A pint of nostalgia

Meet the Islamic Studies scholar serving up NJ's most delicious kulfi

I’ll let you in on a little secret: The best Desi food in New Jersey isn’t at restaurants.

Sure, there are plenty of well-known biryani spots and dosa houses to get your fill of standard South Asian fare, and new places seem to open up every month. But have you had the samosas at your local Indian grocery store?

If I’m lucky enough to get over to Star Big Bazaar in Princeton, I always grab a mirchi pakora to munch on while I stand in line with my groceries. There are fresh chapatis and local foods available at most grocery stores, and these small-batch treats are often more authentic to the real tastes of South Asia than the restaurant food meant to appeal to a wider audience.

You don't even have to leave home to get your food fix. On local Facebook groups, you can order home-cooked meals from a countless number of home cooks hailing from any part of South Asia. You crave it? You can have it.

When it comes to dessert, I can’t wait for a special occasion to order a fresh-cream rasmalai cake from Kavita Yadav at CakesbyheartNJ. Her cakes are so popular that you need to order them a month in advance, but you don’t need to wait to pick up a pint of Heritage Kulfi, which can be found in the freezer cases of many South Asian grocery stores in the NY-NJ area, as well as at Woo Ri Mart, Kalyustan’s and Westside Market.

The creamy, dense ice creams popping with flavor have a stamp of approval from the New York Times, and yours truly. With eight unconventional flavors already out and two more on the way, the only problem you’ll have is deciding which one is your favorite. (I’m partial to the rosewater, saffron and coconut, but don’t make me choose!)

I’m very grateful to founder Mansoor Ahmed for spending an afternoon with me in his Princeton warehouse, where I had the chance to learn just how this Columbia student majoring in Islamic Studies tasted his way to a burgeoning kulfi empire.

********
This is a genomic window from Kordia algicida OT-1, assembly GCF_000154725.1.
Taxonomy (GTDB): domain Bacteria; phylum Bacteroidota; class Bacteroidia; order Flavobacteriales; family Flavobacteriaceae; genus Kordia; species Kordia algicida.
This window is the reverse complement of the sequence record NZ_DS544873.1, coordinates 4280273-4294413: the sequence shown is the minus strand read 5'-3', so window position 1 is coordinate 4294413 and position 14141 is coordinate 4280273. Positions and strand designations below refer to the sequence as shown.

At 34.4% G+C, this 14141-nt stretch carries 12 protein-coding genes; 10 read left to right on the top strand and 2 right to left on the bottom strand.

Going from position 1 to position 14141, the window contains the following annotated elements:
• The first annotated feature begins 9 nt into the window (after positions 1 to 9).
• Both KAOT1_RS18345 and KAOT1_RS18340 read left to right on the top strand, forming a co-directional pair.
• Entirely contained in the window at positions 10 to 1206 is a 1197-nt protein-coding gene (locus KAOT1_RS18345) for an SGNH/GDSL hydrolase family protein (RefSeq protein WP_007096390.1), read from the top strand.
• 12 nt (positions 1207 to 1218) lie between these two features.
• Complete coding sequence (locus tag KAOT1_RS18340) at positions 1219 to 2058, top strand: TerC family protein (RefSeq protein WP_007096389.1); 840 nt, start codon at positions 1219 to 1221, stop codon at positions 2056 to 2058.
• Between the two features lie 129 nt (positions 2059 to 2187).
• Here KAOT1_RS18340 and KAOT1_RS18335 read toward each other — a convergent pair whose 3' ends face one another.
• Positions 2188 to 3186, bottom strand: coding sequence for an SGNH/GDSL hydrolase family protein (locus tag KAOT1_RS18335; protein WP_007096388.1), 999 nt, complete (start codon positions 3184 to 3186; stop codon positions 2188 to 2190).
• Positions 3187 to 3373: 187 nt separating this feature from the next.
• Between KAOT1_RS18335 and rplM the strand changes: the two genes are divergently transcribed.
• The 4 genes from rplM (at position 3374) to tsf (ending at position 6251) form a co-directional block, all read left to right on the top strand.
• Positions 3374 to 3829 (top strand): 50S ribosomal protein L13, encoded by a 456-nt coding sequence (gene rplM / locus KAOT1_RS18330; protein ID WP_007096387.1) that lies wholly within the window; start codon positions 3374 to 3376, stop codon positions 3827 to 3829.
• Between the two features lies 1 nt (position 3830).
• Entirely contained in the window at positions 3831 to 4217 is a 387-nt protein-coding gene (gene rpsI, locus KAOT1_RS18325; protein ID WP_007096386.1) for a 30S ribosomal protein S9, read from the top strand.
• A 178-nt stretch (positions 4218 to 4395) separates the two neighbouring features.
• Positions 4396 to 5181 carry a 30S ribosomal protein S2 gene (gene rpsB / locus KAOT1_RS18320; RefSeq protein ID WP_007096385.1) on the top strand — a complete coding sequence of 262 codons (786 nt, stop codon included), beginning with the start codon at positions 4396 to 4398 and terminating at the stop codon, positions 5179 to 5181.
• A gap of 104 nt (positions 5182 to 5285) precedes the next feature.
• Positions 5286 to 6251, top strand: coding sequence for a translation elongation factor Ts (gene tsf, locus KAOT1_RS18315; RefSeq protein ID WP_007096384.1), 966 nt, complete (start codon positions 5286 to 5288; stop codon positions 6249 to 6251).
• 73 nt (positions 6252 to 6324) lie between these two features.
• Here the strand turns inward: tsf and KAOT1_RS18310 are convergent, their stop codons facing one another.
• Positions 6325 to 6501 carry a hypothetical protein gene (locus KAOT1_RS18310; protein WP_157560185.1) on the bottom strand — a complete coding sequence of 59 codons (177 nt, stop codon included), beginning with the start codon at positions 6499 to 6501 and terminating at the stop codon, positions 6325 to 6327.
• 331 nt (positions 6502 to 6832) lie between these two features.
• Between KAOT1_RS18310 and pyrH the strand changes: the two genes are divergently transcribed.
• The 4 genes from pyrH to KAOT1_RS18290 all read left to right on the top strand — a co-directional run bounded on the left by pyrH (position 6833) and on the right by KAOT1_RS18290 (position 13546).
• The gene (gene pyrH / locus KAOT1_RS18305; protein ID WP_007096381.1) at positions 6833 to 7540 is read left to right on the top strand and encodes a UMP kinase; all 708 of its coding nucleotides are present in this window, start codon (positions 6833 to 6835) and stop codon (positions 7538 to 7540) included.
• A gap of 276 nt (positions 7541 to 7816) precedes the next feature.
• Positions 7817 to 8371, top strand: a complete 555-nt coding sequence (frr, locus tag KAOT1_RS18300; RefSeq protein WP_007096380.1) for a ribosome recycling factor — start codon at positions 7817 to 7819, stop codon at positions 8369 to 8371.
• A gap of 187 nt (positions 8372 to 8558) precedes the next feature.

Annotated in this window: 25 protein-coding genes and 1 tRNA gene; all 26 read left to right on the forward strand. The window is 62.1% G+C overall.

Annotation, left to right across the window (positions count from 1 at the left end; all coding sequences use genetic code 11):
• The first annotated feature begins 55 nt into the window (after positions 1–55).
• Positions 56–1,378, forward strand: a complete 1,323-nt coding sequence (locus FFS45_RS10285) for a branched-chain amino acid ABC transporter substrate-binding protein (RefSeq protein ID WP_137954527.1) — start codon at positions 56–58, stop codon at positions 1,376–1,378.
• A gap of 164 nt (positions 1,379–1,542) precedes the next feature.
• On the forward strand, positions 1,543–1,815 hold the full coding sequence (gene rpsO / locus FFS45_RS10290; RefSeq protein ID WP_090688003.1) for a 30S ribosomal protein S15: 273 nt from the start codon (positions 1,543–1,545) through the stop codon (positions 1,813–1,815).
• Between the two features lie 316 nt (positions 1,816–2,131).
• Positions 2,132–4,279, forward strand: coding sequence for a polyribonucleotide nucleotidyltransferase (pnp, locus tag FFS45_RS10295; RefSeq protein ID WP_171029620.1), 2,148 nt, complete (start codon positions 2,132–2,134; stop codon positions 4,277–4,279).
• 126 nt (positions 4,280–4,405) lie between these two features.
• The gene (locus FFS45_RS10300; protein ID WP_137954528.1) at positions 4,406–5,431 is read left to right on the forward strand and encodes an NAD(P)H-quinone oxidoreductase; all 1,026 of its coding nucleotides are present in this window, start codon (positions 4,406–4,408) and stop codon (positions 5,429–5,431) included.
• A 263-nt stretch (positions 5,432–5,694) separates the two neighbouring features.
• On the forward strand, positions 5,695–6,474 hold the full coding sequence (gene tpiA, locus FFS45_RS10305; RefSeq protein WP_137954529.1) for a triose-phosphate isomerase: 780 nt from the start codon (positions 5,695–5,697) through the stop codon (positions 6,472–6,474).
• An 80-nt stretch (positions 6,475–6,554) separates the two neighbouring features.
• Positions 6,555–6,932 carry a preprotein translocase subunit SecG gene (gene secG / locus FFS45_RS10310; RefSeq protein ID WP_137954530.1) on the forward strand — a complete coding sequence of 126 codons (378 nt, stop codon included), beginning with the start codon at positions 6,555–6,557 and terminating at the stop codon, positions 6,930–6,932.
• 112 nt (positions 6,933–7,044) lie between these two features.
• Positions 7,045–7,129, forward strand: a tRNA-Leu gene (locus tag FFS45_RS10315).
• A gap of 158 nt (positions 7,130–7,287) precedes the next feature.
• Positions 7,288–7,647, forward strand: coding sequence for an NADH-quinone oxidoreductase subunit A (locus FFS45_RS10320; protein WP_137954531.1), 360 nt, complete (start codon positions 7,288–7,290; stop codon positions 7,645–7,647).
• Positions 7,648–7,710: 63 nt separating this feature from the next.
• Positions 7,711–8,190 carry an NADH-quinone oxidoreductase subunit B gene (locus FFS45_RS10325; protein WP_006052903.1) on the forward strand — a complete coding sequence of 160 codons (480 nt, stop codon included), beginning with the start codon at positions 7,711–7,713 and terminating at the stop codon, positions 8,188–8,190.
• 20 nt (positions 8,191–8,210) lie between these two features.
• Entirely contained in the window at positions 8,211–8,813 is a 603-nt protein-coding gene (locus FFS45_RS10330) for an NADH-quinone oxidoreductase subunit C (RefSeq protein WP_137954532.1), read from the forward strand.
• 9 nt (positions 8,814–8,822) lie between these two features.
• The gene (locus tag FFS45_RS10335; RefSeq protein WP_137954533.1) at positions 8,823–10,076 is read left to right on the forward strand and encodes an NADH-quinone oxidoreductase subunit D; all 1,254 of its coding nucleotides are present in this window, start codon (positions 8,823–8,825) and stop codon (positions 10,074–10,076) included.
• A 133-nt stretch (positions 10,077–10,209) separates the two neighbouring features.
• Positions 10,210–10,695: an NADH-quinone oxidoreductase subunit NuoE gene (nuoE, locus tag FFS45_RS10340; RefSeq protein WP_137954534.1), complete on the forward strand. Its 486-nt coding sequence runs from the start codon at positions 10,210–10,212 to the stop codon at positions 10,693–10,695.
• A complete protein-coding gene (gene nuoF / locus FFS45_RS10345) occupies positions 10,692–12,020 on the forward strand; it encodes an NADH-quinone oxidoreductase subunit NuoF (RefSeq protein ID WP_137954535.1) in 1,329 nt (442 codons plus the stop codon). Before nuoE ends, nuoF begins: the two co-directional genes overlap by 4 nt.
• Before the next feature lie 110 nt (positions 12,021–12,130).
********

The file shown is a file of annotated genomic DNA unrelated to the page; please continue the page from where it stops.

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A pint of nostalgia

Mansoor Ahmed

Mansoor Ahmed (Photo courtesy of Heritage Kulfi)

Mansoor Ahmed is still getting used to being a kulfiwala.

His path to running Heritage Kulfi is anything but linear. Like any good Pakistani American son, Ahmed — despite being well on his way to becoming a scholar with an Ivy League pedigree — was always happy to help out when one of his father’s friends needed a hand. His graphic-design skills were particularly in demand by the uncle crew, and Ahmed had spent much of his youth designing in Urdu and Arabic script on demand.

A few years ago, one such gig with Shahi Kulfi evolved into a full-blown job helping set up distribution for the Virginia-based kulfi brand. Ahmed discovered he had a knack for business and enjoyed connecting with the South Asian community. It gave him the chance to “flex the language.” Before he knew it, he had established nearly 500 accounts with stores willing to carry the kulfi.

As for the product itself, Ahmed felt the concept of kulfi on a popsicle stick compromised its potential. He began imagining the potential of cardamom-spiked pints of ice cream, the container offering greater control over the temperature and texture of the frozen dessert.